Here are some more final illustrations…
I had taken a course the summer before on how to create watercolour monoprints and I really loved it. So I did a couple of “practice monoprints”, took them downtown and showed them to my editor and then boldly announced that I planned to make all the final illustrations in the book watercolour monoprints.
To make a watercolour monoprint, you begin by painting in watercolour directly on plexiglass (you need to rub sandpaper over the surface of the plexiglass first until the entire surface looks cloudy to prepare it to receive the paint).
Once the glass painting has dried, you carefully lay a wet piece of watercolour paper over the dried painting. This is where the printing press comes in if you have one. But if you are like me and don’t have one, what you do is cover the back of the wet watercolour paper with a sheet of mylar (plastic) and then over top of the mylar you place a sheet of tissue paper and then you rub like crazy over the whole surface with the bowl of a wooden spoon, applying some pressure.
Now comes the exciting (and also terrifying) part…peeling back the watercolour paper to see how things turned out. What should happen is the image forming the watercolour painting will transfer to the watercolour paper in a dazzling way!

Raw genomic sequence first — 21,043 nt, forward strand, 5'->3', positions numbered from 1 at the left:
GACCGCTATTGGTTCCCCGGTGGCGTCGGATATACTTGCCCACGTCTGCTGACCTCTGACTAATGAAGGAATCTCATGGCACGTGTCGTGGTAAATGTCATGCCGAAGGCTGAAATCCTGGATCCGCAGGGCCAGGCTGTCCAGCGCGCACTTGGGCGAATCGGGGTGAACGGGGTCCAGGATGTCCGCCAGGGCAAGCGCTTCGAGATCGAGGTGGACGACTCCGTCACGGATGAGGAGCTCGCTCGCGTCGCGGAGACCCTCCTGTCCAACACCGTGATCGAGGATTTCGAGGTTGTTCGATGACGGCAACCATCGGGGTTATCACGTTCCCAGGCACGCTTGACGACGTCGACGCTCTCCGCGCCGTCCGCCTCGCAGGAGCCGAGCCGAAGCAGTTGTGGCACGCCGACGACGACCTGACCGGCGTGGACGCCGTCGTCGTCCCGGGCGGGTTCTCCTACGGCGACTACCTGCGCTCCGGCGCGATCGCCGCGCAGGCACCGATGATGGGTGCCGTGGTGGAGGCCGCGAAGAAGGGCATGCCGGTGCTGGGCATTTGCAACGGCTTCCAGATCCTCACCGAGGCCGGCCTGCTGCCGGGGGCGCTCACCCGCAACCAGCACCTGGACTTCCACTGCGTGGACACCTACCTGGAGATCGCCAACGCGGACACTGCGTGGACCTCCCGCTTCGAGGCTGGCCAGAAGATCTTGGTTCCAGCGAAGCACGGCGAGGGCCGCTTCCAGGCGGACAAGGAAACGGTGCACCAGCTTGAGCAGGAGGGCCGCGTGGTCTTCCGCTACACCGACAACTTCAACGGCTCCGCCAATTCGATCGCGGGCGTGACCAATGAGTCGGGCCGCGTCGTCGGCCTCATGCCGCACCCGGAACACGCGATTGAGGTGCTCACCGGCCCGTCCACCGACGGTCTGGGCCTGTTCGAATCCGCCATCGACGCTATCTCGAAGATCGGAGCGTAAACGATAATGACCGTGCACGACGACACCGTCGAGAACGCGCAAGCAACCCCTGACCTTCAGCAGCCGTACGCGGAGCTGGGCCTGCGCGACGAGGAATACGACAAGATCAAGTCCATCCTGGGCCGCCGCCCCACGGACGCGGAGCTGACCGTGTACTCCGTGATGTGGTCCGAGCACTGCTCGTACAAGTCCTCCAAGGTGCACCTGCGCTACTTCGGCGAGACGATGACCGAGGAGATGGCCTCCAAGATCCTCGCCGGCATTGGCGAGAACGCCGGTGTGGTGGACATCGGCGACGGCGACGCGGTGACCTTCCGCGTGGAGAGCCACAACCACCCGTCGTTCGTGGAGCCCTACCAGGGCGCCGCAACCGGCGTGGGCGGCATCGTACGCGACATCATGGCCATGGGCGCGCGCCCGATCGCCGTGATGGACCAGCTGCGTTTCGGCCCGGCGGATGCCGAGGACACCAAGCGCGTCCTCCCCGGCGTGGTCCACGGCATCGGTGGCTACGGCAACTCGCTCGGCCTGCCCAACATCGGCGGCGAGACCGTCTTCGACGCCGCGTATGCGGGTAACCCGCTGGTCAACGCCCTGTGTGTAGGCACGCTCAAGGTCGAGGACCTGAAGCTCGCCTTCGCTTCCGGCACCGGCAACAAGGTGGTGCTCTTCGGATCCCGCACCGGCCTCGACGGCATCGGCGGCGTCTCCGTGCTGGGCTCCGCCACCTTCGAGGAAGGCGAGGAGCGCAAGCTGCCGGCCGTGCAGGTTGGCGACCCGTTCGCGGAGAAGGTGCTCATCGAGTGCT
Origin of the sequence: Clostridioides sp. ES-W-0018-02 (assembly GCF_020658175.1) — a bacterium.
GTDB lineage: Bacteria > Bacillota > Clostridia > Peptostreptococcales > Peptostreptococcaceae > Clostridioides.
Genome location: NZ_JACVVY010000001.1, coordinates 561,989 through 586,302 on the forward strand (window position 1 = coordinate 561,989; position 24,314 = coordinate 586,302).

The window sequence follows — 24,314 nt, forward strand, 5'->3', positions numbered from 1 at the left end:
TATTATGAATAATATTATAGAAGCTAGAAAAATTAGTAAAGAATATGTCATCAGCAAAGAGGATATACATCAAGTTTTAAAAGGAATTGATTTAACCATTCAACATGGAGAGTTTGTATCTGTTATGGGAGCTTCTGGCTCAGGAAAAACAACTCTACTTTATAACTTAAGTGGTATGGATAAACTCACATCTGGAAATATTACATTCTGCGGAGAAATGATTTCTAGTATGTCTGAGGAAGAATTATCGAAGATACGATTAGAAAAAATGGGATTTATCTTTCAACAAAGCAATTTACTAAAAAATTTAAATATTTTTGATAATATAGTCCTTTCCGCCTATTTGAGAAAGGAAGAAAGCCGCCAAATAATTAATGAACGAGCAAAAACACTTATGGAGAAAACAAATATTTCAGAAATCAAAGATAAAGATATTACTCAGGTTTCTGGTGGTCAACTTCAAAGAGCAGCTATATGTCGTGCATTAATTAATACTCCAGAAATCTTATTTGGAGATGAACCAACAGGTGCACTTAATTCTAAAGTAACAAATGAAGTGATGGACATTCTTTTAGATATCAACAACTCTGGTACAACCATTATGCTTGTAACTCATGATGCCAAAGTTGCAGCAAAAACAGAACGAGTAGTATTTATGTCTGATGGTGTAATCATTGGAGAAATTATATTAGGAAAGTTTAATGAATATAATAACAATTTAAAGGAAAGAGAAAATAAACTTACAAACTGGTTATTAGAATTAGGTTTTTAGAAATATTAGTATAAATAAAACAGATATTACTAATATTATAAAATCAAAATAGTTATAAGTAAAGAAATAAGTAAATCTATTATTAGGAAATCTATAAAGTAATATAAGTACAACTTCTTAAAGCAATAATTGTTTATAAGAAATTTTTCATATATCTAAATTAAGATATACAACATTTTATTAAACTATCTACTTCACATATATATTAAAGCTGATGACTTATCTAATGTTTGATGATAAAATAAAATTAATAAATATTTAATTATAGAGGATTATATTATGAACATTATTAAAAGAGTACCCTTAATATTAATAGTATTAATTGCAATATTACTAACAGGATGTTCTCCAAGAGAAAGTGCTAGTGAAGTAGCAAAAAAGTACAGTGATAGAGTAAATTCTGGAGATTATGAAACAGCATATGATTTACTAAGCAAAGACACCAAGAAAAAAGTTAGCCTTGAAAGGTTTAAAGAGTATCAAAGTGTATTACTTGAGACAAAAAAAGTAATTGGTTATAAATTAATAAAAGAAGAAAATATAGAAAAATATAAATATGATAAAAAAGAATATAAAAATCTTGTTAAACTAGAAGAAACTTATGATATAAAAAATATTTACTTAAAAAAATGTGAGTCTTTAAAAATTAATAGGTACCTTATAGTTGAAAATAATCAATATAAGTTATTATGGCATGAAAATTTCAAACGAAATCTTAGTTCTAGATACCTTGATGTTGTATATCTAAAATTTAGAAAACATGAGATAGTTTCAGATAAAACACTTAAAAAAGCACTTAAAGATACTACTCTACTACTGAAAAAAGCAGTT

What actually happens (at least to me) is that the image mostly transfers but in some parts of the painting the image transfer is not complete.
But I didn’t stress too much when this happened… because most things can be fixed by touching up the monoprint after it dries, by adding details or, in some cases, adding colour to areas where the colour didn’t transfer.
Spot drawings are small, careful sketches that I like to include in my picture books to add balance to the full colour illustrations. They can also add another visual element to the storytelling. I have a lot of fun doing these because I enjoy working in charcoal… I often use a piece of compressed charcoal called “conte” to make the spot drawings. Depending on how much pressure you apply you can get many different effects with the same piece of conte. Sometimes I smudge parts of the drawing to create a shadow effect. There is nothing quite like the the joy of getting your fingers all black in the name of art!
For the scenes in Yitzi and the Giant Menorah I wanted to evoke the feeling of a shtetl in wintertime and for that I spent time researching how people dressed in the shtetls of Europe and what the insides of their houses looked like. I have a small collection of reference books filled with photographs that helped me with this part.